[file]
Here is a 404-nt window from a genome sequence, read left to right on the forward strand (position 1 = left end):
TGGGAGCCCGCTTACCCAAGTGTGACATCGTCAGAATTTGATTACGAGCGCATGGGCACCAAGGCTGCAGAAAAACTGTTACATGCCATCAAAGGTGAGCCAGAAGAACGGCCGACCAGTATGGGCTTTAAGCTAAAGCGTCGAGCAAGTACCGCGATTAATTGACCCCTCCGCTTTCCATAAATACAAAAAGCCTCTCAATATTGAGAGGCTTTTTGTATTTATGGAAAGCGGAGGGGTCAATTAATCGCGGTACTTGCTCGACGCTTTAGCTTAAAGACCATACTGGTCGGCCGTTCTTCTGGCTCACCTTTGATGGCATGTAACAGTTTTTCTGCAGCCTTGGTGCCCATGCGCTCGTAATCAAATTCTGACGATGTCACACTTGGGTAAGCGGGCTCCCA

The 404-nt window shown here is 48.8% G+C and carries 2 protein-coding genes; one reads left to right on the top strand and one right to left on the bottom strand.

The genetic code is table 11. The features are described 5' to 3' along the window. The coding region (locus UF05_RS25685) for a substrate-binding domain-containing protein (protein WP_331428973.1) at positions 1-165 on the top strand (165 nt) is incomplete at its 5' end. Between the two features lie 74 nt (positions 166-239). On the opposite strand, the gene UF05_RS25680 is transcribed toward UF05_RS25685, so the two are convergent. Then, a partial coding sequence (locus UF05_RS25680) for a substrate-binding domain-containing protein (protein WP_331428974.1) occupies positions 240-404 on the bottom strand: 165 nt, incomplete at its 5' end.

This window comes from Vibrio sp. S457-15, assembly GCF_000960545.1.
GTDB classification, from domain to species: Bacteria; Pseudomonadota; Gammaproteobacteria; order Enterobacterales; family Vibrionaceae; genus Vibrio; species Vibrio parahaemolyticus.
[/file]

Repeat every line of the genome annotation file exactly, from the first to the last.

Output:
Here is a 404-nt window from a genome sequence, read left to right on the forward strand (position 1 = left end):
TGGGAGCCCGCTTACCCAAGTGTGACATCGTCAGAATTTGATTACGAGCGCATGGGCACCAAGGCTGCAGAAAAACTGTTACATGCCATCAAAGGTGAGCCAGAAGAACGGCCGACCAGTATGGGCTTTAAGCTAAAGCGTCGAGCAAGTACCGCGATTAATTGACCCCTCCGCTTTCCATAAATACAAAAAGCCTCTCAATATTGAGAGGCTTTTTGTATTTATGGAAAGCGGAGGGGTCAATTAATCGCGGTACTTGCTCGACGCTTTAGCTTAAAGACCATACTGGTCGGCCGTTCTTCTGGCTCACCTTTGATGGCATGTAACAGTTTTTCTGCAGCCTTGGTGCCCATGCGCTCGTAATCAAATTCTGACGATGTCACACTTGGGTAAGCGGGCTCCCA

The 404-nt window shown here is 48.8% G+C and carries 2 protein-coding genes; one reads left to right on the top strand and one right to left on the bottom strand.

The genetic code is table 11. The features are described 5' to 3' along the window. The coding region (locus UF05_RS25685) for a substrate-binding domain-containing protein (protein WP_331428973.1) at positions 1-165 on the top strand (165 nt) is incomplete at its 5' end. Between the two features lie 74 nt (positions 166-239). On the opposite strand, the gene UF05_RS25680 is transcribed toward UF05_RS25685, so the two are convergent. Then, a partial coding sequence (locus UF05_RS25680) for a substrate-binding domain-containing protein (protein WP_331428974.1) occupies positions 240-404 on the bottom strand: 165 nt, incomplete at its 5' end.

This window comes from Vibrio sp. S457-15, assembly GCF_000960545.1.
GTDB classification, from domain to species: Bacteria; Pseudomonadota; Gammaproteobacteria; order Enterobacterales; family Vibrionaceae; genus Vibrio; species Vibrio parahaemolyticus.